Conservative Convention 2011 supports traditional family and parental rights
By Deborah Gyapong
Canadian Catholic News
OTTAWA (CCN)--The Conservative Party's 2011 policy convention June 9-11 gave a ringing endorsement to the traditional family and to the rights of parents to raise their children according to their consciences and beliefs.
"This is a party that's not afraid of being conservative," said Immigration Minister Jason Kenney, a Catholic, in an interview. "It's a dramatic change from the days of the old Progressive Conservative Party, where social conservatives were not made to feel welcome."
The Conservative Party would support legislation "defining marriage as the union of one man and one woman," and stressed Parliament, not the courts, should determine the marriage definition through a free vote.
"The Conservative Party believes that the family unit is essential to the well-being of individuals and society, because it is where children learn values and develop a sense of responsibility," said the resolution on family and marriage. It also stressed "the right and duty of parents to raise their own children responsibly according to their own conscience and beliefs."
"We believe no person, government, or agency has the right to interfere in the exercise of that duty except through due process of law," it said.
Kenney noted the resolution also included support for religious freedom for ministers and organizations, so that they could refuse to perform ceremonies or to have their facilities used for ceremonies that go against their beliefs.
Parental rights and religious freedom are under strain through Quebec's mandatory Ethics and Religious Culture program, which opponents say indoctrinates students in relativism. Seventeen hundred families have sought exemptions for their children. Parents from Drummondville, Que., recently had their case heard before the Supreme Court of Canada.
Parents from Loyola High School in Montreal, a private Catholic high school, took the province to court and won the right to teach the relativistic ERC from a Catholic perspective. Ontario's equity policy is also putting pressure on publicly funded Catholic schools to provide clubs to combat bullying of students because of their sexual orientation.
Though Kenney said he is concerned about the ways "intolerant secularism" can put pressure on parental rights and religious freedom, "we do have a legal framework" for people to defend their rights, the way the Loyola parents did. "It's up to the bishops, church leaders, to vigorously defend the rights of their communities."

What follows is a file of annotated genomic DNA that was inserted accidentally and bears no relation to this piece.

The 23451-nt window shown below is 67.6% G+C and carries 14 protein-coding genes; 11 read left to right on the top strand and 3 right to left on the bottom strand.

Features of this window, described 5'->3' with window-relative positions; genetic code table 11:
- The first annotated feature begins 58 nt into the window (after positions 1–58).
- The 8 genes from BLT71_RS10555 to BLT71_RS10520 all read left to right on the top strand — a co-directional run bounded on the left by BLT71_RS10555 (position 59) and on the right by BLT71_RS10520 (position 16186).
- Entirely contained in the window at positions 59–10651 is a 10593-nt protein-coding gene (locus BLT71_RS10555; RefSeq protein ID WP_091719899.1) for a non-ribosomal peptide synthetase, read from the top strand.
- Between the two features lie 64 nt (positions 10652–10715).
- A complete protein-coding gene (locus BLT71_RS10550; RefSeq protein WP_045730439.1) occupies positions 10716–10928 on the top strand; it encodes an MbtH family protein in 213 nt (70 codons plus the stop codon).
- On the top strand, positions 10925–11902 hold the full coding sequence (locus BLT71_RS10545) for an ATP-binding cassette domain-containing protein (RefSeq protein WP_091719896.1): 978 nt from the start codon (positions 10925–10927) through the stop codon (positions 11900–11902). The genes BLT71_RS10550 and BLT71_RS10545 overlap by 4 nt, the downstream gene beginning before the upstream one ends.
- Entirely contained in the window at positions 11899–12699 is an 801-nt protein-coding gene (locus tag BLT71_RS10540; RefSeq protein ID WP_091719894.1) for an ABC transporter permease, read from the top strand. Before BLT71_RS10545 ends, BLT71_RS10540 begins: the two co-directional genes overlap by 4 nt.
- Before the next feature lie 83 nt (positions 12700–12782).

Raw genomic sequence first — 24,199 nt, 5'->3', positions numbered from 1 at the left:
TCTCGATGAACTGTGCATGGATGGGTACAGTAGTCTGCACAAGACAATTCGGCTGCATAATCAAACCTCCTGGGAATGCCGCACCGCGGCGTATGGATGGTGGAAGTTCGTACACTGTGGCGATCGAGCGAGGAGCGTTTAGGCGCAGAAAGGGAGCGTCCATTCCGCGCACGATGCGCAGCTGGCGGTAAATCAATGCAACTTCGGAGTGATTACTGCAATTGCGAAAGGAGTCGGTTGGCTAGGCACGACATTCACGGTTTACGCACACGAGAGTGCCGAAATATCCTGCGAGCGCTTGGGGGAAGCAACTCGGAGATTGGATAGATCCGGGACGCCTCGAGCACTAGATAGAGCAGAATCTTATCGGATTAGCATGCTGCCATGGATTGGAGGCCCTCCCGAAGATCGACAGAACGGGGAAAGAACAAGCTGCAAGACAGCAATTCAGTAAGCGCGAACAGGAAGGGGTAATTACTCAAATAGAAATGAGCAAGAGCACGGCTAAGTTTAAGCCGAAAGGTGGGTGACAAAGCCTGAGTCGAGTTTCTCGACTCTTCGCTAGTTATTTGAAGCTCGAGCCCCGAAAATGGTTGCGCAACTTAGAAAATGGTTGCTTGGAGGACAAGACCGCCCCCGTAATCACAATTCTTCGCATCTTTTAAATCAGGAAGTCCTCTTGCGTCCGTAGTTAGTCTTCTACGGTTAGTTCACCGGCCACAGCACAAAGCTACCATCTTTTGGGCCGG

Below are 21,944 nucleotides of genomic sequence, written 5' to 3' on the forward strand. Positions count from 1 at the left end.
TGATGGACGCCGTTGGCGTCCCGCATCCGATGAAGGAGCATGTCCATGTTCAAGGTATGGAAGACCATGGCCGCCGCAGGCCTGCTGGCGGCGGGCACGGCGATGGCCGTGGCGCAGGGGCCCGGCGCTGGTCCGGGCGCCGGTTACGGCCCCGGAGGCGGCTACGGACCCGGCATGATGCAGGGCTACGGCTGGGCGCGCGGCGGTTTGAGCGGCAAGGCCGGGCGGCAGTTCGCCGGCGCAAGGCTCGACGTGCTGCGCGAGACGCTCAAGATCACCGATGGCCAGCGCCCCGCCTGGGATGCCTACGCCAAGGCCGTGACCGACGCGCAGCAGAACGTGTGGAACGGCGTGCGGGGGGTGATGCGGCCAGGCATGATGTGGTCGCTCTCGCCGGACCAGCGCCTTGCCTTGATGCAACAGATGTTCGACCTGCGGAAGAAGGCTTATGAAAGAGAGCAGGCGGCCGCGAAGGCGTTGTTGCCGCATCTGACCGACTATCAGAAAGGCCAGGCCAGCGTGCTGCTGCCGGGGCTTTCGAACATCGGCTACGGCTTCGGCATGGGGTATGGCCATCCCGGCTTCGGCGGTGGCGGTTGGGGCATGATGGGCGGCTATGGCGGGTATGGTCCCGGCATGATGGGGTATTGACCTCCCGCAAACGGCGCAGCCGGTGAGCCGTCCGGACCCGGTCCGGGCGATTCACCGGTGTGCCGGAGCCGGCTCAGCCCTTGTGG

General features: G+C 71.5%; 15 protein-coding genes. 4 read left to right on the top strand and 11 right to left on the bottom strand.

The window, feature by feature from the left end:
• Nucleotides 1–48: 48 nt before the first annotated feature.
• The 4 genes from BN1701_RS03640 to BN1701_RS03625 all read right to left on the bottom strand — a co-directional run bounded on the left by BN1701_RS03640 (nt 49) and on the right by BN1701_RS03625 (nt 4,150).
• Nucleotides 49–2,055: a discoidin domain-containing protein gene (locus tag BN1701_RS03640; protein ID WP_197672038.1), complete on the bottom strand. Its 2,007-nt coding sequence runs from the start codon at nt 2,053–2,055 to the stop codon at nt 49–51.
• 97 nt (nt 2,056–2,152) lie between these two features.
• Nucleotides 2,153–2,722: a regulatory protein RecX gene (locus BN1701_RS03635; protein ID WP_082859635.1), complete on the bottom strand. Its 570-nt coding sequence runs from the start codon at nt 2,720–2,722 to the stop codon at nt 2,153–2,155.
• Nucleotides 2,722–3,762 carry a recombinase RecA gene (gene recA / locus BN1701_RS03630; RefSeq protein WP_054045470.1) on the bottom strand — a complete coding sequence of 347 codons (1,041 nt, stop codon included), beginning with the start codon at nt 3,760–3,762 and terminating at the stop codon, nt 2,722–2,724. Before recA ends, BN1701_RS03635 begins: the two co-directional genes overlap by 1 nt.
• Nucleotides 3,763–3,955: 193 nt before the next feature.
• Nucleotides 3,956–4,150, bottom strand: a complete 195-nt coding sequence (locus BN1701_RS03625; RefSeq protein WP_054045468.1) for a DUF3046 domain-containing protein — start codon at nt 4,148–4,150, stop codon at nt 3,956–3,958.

"People who are concerned about these things need to lawyer up," he said.
Kenney noted the family also got support through a policy plank supporting tax relief for home caregivers. He called the support for income splitting, which would give tax relief to families that have one parent staying at home to look after children, "huge."
Though the policies adopted by the more than 2,500 delegates from across the country do not bind the new majority Conservative government, they do indicate which policies have the most broad-based support.
At a keynote address June 10, Prime Minister Stephen Harper reiterated the promise to bring in income splitting for families once the budget was balanced. "We promised that a Conservative government would work to strengthen families, not to replace them."
"And so we took money from bureaucrats and lobbyists and gave it to the real experts on child care, and their names are mom and dad!" he said, referring to the Universal Child Care Benefit for parents of pre-school children and other tax breaks.
Kenney noted the "electric response" in Ottawa's new conference centre when Harper made that remark.
Harper signalled during the campaign before the election, however, that he would not use a majority to redefine marriage.
A resolution opposed to euthanasia and assisted suicide did not make the final cut, though it was supported by an overwhelming majority at the workshop stage, but Kenney said the Conservative government opposes changing the criminal prohibitions against euthanasia.
The Conservative Party also resolved to "reject the normalization of prostitution," and called for the development of strategy to ensure that keeping a common bawdy house, living off the avails of prostitution, and communicating for the purposes of prostitution - recently struck down by an Ontario court and now under appeal - remain illegal.
"Human beings are not objects to be enslaved, bought, and sold," the resolution said.
The party also supported a resolution in favour of shared parenting or joint custody in the event of marriage breakdown unless it could be shown not to be in the child's best interest.
Though there were no resolutions concerning Section 13 of the Canadian Human Rights Act, that says anything "likely" to expose a designated group to hatred or contempt runs afoul of the act, Kenney said getting rid of this section is already Conservative Party policy, since it passed by a 97 per cent vote at the last policy convention.
The Catholic Civil Rights League and other groups have urged the striking of this section because it has been used to stifle freedom of expression and religious freedom, especially Christian expression, by various interest groups.
Kenney agreed there were not many contentious or "hot social issues" at the convention. But the party's keeping to a limited number of policy resolutions is in keeping with Harper's incremental approach to change. Harper also stressed the importance of governing for all Canadians, even those who did not vote for him.
"By saying what we will do and doing what we say, one step at a time, we are moving Canada in a Conservative direction, and Canadians are moving with us," the prime minister said.